Playing with Status
Updated: September 12, 2016
Build awareness for how different actions can raise and lower status.
- Choose a picture.
- Share any details that jump out at you, especially those related to the group and its dynamic. No details are too mundane.
- Discuss who has status in the photo, and why.
- You are going to do a role play. Each person should choose a character in the photo. Keep in mind: This is meant to be a playful exercise, but it can be intense. If you need to call timeout or take a break, dos.
- Take turns trying to raise your own status. Do this for as long as it feels right and interesting, at least for a few minutes.
- Now take turns trying to lower your own status. Do this for as long as it feels right and interesting, at least for a few minutes.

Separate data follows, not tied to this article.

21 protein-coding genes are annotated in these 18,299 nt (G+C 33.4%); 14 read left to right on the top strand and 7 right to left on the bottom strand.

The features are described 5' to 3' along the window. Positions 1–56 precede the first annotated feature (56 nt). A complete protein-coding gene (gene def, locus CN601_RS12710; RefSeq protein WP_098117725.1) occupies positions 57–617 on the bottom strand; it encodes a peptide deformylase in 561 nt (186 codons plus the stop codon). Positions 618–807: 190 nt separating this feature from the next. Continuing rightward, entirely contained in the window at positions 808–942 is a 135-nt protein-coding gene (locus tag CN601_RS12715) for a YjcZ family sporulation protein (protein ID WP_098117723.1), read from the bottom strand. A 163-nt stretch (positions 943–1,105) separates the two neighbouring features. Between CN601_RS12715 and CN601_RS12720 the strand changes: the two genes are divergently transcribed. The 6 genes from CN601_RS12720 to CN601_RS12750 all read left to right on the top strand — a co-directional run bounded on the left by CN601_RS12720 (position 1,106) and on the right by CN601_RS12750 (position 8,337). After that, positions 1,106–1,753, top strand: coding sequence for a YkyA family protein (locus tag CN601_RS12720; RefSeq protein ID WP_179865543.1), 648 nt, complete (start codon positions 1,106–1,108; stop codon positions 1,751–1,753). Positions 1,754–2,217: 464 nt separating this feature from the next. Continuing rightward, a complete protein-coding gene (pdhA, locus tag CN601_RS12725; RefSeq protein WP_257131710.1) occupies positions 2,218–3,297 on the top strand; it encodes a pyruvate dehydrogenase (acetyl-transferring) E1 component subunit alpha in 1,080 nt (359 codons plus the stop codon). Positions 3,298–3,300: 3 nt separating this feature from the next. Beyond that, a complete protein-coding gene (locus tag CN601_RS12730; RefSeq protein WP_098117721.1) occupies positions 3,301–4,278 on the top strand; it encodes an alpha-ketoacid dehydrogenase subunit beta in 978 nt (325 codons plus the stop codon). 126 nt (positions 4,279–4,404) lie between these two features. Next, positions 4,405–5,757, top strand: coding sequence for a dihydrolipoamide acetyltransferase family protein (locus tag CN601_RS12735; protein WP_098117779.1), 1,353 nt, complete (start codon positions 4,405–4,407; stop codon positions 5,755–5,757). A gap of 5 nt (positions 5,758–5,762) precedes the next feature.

- Finally, take turns trying to raise each other’s status. Do this for as long as it feels right and interesting, at least for a few minutes.
- Debrief. What did you notice? How did it feel? How might what you learned apply to your work?
Keith Johnstone, a pioneer in improv theater, wrote extensively about “status games.” He claimed that everything we do is a status game, whether or not we are conscious of it.
All of our actions either raise or lower our own status in comparison to others, the impact of which depends on the context. For example, in one context, lowering one’s own status might feel disempowering to one self. In a different context, one might lower one’s own status in order to make another person feel included.
The purpose of this exercise is to build greater awareness of how are actions raise or lower status and of what the consequences of those actions might be.
I first learned of Keith Johnstone and his status exercises from Kate Wing.